War of the Rebellion: Serial 108 Page 1266 MD., E. N. C., PA., VA., EXCEPT S. W., & W. VA. Chapter LXIII.

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the 12th instant in obedience to orders from Brigadier General A. Ames, commanding Third Division, I withdrew three of my regiments, leaving the Forty-eighth New York Volunteers (for the occasion attached to the command of Colonel Guy V. Henry, Fortieth Massachusetts Volunteers), and proceeded to the White House, where the Forty-eighth rejoined me; thence by water to Point of Rocks, rejoining the Tenth Corps. A list of casualties during the period covered by this report, amounting to fifty, is forwarded herewith.*

I have the honor to be, sir, very respectfully, your obedient servant,

W. B. BARTON,

Colonel Forty-eighth New York Volunteers, Commanding Brigade.

Lieutenant CHARLES A. CARLETON,

Acting Assistant Adjutant-General.

[36.]

Reports of Major James A. Colvin, One hundred and sixty-ninth New York Infantry, commanding brigade, of operations at Cold Harbor, Va., June 1-2, 1864.

HDQRS. SECOND Brigadier, THIRD DIV., 18TH ARMY CORPS,

June 2, 1864.

The undersigned respectfully reports that since the charge made by the Eighteenth Corps on the 1st day of June, 1864, he is the only field officer of the Second Brigade, Third Division, remaining present for duty. That this brigade, consisting of the One hundred and twelfth New York Volunteers, One hundred and sixty-ninth New York Volunteers, Ninth Maine Volunteers, and Thirteenth Indiana Volunteers, under command of Colonel J. C. Drake, One hundred and twelfth New York Volunteers, was ordered to charge the line of rebel pits immediately in front of the position occupied by the brigade on the afternoon of June 1, 1864. The brigade charged in heavy marching order across a wide, open field and through a piece of woods to the crest of the hill, where the enemy lay intrenched. The enemy were driven from their position. They returned in force and drove the right of this brigade from the position they had gained. In this assault Colonel J. C. Drake, commanding brigade, who had distinguished himself for his gallantry and daring, was mortally wounded; Colonel McConihe, One hundred and sixty-ninth New York, was killed, and Lieutenant-Colonel Alden, One hundred and sixty-ninth New York, wounded. The regiments thus repulsed rallied and regained the pits, passing beyond them. The First Brigade, Third Division, Eighteenth Corps, had by this time come up, and rendered efficient service in regaining the position. The right of the division was again subjected to an enfilading fire, and fell back but a short distance, only to return and hold the entire crest of the hill opposite their position, with the exception of a small pit lying at nearly a right angle with the position which had been gained. The brigade was relieved at the expiration of twenty-four hours. It is with surprise that the undersigned has heard that any other division or corps has arrogated the credit, if credit there be, of driving the enemy from their position or gaining the rebel works in front of the position occupied by the Eighteenth Corps. The colonel commanding this brigade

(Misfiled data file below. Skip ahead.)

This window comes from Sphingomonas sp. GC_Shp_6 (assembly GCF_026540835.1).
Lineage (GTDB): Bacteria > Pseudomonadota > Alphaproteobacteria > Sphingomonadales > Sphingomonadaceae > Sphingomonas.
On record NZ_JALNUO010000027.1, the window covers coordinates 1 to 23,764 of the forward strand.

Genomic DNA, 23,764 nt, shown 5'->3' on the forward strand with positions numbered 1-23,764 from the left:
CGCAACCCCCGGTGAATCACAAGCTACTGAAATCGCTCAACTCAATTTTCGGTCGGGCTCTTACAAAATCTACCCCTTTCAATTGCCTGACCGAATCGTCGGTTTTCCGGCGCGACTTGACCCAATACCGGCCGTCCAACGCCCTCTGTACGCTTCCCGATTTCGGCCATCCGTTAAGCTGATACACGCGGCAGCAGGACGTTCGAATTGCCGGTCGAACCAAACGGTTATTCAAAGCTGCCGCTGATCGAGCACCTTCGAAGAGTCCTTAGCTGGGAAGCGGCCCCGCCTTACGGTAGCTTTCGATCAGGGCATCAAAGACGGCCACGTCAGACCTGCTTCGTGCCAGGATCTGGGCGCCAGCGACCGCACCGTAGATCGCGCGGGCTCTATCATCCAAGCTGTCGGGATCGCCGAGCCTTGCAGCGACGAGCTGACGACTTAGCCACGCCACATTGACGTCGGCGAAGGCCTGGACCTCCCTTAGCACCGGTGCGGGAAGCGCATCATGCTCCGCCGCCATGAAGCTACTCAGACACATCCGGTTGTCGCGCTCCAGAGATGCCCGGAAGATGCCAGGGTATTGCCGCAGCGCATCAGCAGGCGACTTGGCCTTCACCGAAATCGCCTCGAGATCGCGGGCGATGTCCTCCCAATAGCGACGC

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*Nominal list (omitted) shows 1 man killed and 6 men wounded in Seventy-sixth Pennsylvania; 2 men killed and 4 men wounded in Forty-seventh New York; 2 men killed, and 2 officers and 19 men wounded in Forty-eight New York; and 4 men killed and 10 men wounded in One hundred and fifteenth New York.

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